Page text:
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The images that Thomas creates are basically a visual equivalent of the music he composed in the 1990s. Mythic themes and their relation to emotions and psychological states continue to be his primary subjects and motivations. Source: thomasdodd.com Interview with Thomas Dodd All About Photo: When did you realize you wanted to be a photographer? Thomas Dodd: There was a period in my early teens where I was inspired by seeing a gallery show of Ansel Adams’ work, and for a short time thereafter I was compelled to study black and white film photography (of course, digital did not exist back then in the 1970s), but that inspiration quickly was replaced by the kick in the ass I received when I heard the Sex Pistols (in 1977) which made me run out and get a guitar so I could take out my teen angst upon the (non-listening) world! AAP: Where did you study photography? With whom? TD: My father taught me the basics of the camera back in the 1970s. I also took a darkroom course in high school. My reemergence as a photographer in 2006 (after a 25 year musical career playing the Celtic harp) was basically a self-taught one with quite a few online tutorials along the way! AAP: Do you have a mentor? TD: My father was a great influence on me- both as a photographer and a human being. AAP: How long have you been a photographer? TD: Since 2006. My brief dabbling in photography in the 70s barely counts! AAP: Do you remember your first shot? What was it? TD: My first real photoshoot was of my friend (and first Muse) Halley dressed in a beautiful Rococo-themed dress she made. We wandered through the streets of downtown Decatur Ga. at around midnight searching for street light to shoot in. AAP: What or who inspires you? TD: Beauty inspires me. Great painters inspire me. An artistic or chameleonesque model inspires me... AAP: How could you describe your style? TD: “Painterly” photo montage with an artistic approach AAP: Do you have a favorite photograph or series? TD: My favorite photo is always the one I am currently working on! AAP: What kind of gear do you use? Camera, lens, digital, film? TD: I really am not one of those photographers who likes to talk about gear because I think the most important tool that an artist possesses is their imagination... but I shoot with a Sony A57 using a 18-70mm lens. AAP: Do you spend a lot of time editing your images? For what purpose? TD: I seem to spend ALL my time editing photos - What purpose? Self expression and sometimes' client satisfaction! AAP: Favorite(s) photographer(s)? TD: Jan Saudek - for the way he created such boldly erotic personal imagery while hiding from a repressive Communist regime... He also used texture and color in a very painterly way which has influenced me a great deal. AAP: What advice would you give a young photographer? TD: Don't be in a hurry to "succeed", and shun advice like "Fake it ‘til you make it". It takes TIME and PATIENCE to develop your own style. Always follow your own voice and don't be swayed by what is currently popular, and don't forget to ENJOY it - this is not supposed to feel like work! AAP: What mistake should a young photographer avoid? TD: Becoming an imitation or a copy of another photographer. Being in a hurry to get published or displayed in galleries is another common mistake. Take the time and develop your craft for a few years before you start thinking about sharing it with the world! AAP: Any quotes you would like to share? TD: "I am steadily surprised that there are so many photographers that reject manipulating reality, as if that was wrong. Change reality! If you don't find it, invent it!" - Pete Turner AAP: What current projects are you working on? TD: Nothing I can tell you about, but I will drop a hint and say it involves shattering some commonly held preconceptions about a "marginalized" segment of society. AAP: Your best memory as a photographer? TD: There have been so many, it's hard to choose an absolute best but I will say my first solo show, my first print sale and my first publication were all high points! AAP: Your worst souvenir as a photographer? TD: My broken D50 which gasped it’s last breath 5 clicks into a nude shoot! Or maybe the memory card and external hard drive that I irretrievably lost data from. Here is some more good advice - ALWAYS use an online backup in addition to discs and hard drives! AAP:The compliment that touched you most? TD: When my 92 year old Mother came to my first big gallery show in Atlanta (featuring some very large nude images) and said she was proud of me... AAP: Your favorite photo book? TD: Bob Carlos Clarke's "The Dark Summer" and Helmut Newton's "White Women". AAP: An anecdote? TD: I long ago learned as a model photographer that the crucial things to pack in your camera bag are not extra lenses, filters and light meters, They are instead bobby pins, safety pins, hair ties, insect repellent and sun block. Oh yeah, and a few model releases too! AAP: Anything else you would like to share? TD: Please feel free to "like" my Facebook page and introduce yourself.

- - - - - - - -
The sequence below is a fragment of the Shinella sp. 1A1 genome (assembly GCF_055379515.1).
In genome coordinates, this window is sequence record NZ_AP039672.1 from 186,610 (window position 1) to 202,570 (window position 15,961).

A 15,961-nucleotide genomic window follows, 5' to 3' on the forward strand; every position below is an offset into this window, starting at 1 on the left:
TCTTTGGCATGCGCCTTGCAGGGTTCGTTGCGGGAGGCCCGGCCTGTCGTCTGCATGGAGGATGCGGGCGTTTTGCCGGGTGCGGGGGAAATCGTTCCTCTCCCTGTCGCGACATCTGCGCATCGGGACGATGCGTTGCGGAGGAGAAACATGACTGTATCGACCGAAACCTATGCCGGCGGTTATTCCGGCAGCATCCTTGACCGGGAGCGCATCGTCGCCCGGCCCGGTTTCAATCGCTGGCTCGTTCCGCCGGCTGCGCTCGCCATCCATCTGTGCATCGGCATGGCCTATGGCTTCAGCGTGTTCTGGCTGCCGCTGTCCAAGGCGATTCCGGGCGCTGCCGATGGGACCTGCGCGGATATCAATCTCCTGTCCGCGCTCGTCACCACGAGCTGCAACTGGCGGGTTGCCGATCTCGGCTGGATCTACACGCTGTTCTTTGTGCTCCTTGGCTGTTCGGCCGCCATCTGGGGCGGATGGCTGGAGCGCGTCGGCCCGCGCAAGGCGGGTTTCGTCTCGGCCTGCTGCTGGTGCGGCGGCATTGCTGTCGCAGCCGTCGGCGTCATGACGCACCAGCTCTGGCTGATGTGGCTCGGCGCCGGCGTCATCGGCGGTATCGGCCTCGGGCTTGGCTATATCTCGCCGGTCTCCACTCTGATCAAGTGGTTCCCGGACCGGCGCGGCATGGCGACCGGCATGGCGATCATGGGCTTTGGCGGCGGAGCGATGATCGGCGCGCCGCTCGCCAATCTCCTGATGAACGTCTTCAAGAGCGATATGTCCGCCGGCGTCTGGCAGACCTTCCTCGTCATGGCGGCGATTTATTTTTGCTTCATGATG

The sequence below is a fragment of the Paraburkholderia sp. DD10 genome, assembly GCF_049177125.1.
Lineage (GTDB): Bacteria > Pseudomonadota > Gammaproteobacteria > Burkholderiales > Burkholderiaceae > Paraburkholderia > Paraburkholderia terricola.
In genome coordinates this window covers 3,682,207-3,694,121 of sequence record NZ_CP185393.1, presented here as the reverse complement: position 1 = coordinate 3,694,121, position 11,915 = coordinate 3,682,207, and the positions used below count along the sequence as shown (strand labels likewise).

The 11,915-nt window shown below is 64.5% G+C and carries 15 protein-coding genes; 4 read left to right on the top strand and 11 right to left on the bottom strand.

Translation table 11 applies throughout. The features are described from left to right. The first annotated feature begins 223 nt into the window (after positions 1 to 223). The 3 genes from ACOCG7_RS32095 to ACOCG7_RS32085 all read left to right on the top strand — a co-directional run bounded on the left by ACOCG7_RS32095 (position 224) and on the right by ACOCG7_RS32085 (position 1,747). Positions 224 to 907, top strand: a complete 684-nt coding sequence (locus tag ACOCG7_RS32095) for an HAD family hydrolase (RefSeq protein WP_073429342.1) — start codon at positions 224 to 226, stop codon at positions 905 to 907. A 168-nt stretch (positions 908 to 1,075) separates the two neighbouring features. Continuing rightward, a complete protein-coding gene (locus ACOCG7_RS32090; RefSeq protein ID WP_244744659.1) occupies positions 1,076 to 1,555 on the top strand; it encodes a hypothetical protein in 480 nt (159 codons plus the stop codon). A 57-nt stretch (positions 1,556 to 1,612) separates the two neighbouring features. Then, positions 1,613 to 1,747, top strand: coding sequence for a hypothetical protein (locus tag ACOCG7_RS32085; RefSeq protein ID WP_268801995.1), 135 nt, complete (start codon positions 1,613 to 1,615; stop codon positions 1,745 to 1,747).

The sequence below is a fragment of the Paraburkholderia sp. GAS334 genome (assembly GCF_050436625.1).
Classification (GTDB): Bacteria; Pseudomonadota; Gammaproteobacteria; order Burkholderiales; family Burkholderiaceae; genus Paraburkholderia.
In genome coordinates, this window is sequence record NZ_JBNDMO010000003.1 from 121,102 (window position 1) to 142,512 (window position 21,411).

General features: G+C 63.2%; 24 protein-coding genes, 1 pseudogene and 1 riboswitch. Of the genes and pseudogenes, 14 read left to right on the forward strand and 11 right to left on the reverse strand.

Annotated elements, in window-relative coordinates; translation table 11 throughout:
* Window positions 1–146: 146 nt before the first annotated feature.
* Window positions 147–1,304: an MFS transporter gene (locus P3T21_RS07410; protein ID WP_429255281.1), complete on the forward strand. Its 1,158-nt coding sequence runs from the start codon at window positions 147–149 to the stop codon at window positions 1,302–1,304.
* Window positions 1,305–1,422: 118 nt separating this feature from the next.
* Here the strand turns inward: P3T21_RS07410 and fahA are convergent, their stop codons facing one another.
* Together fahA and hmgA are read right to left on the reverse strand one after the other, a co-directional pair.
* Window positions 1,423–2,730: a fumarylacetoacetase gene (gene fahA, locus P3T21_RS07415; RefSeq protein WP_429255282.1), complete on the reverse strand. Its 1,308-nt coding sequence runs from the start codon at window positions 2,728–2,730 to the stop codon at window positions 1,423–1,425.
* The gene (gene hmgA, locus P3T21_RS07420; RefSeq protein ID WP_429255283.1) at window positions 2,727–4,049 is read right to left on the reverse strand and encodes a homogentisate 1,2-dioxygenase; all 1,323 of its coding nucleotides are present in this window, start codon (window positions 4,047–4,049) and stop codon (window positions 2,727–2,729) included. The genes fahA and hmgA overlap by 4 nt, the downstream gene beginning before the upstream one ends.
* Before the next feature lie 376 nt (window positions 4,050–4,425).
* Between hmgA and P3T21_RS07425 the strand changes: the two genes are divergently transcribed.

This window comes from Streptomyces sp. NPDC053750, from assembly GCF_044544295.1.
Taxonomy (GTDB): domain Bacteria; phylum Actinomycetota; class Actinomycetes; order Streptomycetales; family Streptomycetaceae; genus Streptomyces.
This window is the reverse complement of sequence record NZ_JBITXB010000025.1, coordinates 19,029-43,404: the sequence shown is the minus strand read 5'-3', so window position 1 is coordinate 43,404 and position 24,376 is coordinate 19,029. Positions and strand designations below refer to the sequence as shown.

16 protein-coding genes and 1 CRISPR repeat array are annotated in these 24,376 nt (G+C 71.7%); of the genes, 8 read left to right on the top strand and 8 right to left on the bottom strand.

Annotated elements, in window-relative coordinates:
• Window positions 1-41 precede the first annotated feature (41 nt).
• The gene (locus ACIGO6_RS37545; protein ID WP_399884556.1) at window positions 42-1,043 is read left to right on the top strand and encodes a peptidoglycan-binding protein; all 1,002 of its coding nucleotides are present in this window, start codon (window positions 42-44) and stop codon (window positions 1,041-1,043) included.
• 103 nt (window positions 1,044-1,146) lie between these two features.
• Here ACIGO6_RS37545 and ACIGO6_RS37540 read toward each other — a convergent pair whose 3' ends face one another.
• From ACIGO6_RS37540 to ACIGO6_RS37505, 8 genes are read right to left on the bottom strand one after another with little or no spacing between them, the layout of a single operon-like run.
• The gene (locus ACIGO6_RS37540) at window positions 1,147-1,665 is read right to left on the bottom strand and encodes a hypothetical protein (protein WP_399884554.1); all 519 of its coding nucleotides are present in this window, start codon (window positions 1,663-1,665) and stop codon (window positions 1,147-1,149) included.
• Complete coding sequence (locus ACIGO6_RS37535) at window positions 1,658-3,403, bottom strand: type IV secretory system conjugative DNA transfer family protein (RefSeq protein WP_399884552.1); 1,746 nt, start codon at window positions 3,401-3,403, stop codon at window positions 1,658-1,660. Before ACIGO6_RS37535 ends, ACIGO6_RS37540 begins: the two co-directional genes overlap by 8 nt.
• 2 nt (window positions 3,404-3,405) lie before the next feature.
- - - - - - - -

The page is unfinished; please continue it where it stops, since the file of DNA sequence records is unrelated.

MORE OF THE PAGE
Peter van Agtmael
United States
1981
Peter van Agtmael (born 1981) is a documentary photographer based in New York. Since 2006 he has concentrated on the wars in Iraq and Afghanistan, and their consequences in the United States. He is a member of Magnum Photos. Van Agtmael's photo essays have been published in The New York Times Magazine, TIME Magazine, The New Yorker and The Guardian. He has published three books. His first, 2nd Tour Hope I Don't Die, was published by Photolucida as a prize for winning their Critical Mass Book Award. He received a W. Eugene Smith Grant from the W. Eugene Smith Memorial Fund to complete his second book, Disco Night Sept. 11. His third, Buzzing at the Sill, was published by Kehrer Verlag in 2016. He has twice received awards from World Press Photo, the Infinity Award for Young Photographer from the International Center of Photography and a grant from the Pulitzer Center on Crisis Reporting. Van Agtmael was born in Washington D.C. and grew up in Bethesda, Maryland. He studied history at Yale, graduating in 2003. He became a nominee member of Magnum Photos in 2008, an associate member in 2011, and a full member in 2013. After graduation he received a fellowship to live in China for a year and document the consequences of the Three Gorges Dam. He has covered HIV-positive refugees in South Africa; the Asian tsunami in 2005; humanitarian relief efforts after Hurricane Katrina's effects on New Orleans in 2005 and after the 2010 Haiti earthquake, the filming of the first season of TV series Treme on location in New Orleans in 2010; the Deepwater Horizon oil spill in 2010, Hurricane Sandy in 2012 and its aftermath, Nabi Salih and Halamish in the West Bank in 2013 and the 2014 Israel–Gaza conflict and its aftermath. Since 2006 he has concentrated on the wars in Iraq and Afghanistan, and their consequences in the United States. He first visited Iraq in 2006 at age 24 and has returned to Iraq and Afghanistan a number of times, embedded with US military troops. Later he continued to investigate the effects of those wars within the US. In 2007 his portfolio from Iraq and Afghanistan won the Monograph Award (softbound) in Photolucida's Critical Mass Book Award. As part of the prize Photolucida published his first book, 2nd Tour, Hope I Don’t Die. With work made between January 2006 and December 2008, this "is a young photojournalist’s firsthand experience: the wars’ effects on him, on the soldiers and on the countries involved." The 2012 W. Eugene Smith Grant for Humanistic Photography provided $30,000 to work on his second book, Disco Night Sept. 11, which "chronicles the lives of the soldiers he has met in the field and back home."Source: Wikipedia